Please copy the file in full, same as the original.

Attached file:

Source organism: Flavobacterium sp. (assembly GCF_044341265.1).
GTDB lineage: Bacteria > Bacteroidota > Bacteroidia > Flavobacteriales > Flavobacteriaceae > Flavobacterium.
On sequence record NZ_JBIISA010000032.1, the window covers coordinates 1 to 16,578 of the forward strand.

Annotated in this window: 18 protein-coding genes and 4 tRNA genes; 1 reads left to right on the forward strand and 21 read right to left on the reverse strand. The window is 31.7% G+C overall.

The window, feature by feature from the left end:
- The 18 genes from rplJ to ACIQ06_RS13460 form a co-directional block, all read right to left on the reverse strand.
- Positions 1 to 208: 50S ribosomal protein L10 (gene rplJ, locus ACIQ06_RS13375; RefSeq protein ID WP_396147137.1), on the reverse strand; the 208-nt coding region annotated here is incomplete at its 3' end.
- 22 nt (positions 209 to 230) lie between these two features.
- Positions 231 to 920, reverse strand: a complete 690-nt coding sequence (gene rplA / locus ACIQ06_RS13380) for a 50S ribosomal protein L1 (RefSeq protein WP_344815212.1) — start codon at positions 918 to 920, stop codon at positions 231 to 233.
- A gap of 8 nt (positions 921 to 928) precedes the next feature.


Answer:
Source organism: Flavobacterium sp. (assembly GCF_044341265.1).
GTDB lineage: Bacteria > Bacteroidota > Bacteroidia > Flavobacteriales > Flavobacteriaceae > Flavobacterium.
On sequence record NZ_JBIISA010000032.1, the window covers coordinates 1 to 16,578 of the forward strand.

Annotated in this window: 18 protein-coding genes and 4 tRNA genes; 1 reads left to right on the forward strand and 21 read right to left on the reverse strand. The window is 31.7% G+C overall.

The window, feature by feature from the left end:
- The 18 genes from rplJ to ACIQ06_RS13460 form a co-directional block, all read right to left on the reverse strand.
- Positions 1 to 208: 50S ribosomal protein L10 (gene rplJ, locus ACIQ06_RS13375; RefSeq protein ID WP_396147137.1), on the reverse strand; the 208-nt coding region annotated here is incomplete at its 3' end.
- 22 nt (positions 209 to 230) lie between these two features.
- Positions 231 to 920, reverse strand: a complete 690-nt coding sequence (gene rplA / locus ACIQ06_RS13380) for a 50S ribosomal protein L1 (RefSeq protein WP_344815212.1) — start codon at positions 918 to 920, stop codon at positions 231 to 233.
- A gap of 8 nt (positions 921 to 928) precedes the next feature.